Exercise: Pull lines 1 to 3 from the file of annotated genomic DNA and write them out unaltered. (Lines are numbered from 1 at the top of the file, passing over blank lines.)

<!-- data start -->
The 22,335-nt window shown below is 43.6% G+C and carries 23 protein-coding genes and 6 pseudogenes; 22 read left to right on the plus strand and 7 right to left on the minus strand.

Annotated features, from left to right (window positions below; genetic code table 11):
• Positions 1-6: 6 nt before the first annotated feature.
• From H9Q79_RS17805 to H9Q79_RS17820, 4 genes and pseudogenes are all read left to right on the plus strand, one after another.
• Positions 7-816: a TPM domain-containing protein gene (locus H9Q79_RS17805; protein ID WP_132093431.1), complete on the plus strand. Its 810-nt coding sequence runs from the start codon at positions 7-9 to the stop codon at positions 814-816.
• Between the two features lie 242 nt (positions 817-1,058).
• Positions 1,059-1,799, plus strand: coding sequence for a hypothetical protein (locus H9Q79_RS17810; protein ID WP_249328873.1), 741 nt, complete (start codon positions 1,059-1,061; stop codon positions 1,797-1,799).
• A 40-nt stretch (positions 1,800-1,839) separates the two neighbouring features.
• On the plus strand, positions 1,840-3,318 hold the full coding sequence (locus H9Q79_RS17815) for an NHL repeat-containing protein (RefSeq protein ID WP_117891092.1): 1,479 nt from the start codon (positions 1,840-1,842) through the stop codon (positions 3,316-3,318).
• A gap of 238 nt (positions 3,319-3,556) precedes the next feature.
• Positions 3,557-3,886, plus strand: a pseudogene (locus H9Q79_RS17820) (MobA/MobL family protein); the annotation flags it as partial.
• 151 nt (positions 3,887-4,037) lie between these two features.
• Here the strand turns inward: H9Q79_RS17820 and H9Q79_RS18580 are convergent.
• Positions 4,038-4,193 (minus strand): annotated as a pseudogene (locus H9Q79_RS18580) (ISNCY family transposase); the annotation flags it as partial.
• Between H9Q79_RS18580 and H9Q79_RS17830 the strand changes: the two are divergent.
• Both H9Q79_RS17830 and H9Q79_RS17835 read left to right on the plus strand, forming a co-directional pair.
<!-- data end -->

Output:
The 22,335-nt window shown below is 43.6% G+C and carries 23 protein-coding genes and 6 pseudogenes; 22 read left to right on the plus strand and 7 right to left on the minus strand.

Annotated features, from left to right (window positions below; genetic code table 11):
• Positions 1-6: 6 nt before the first annotated feature.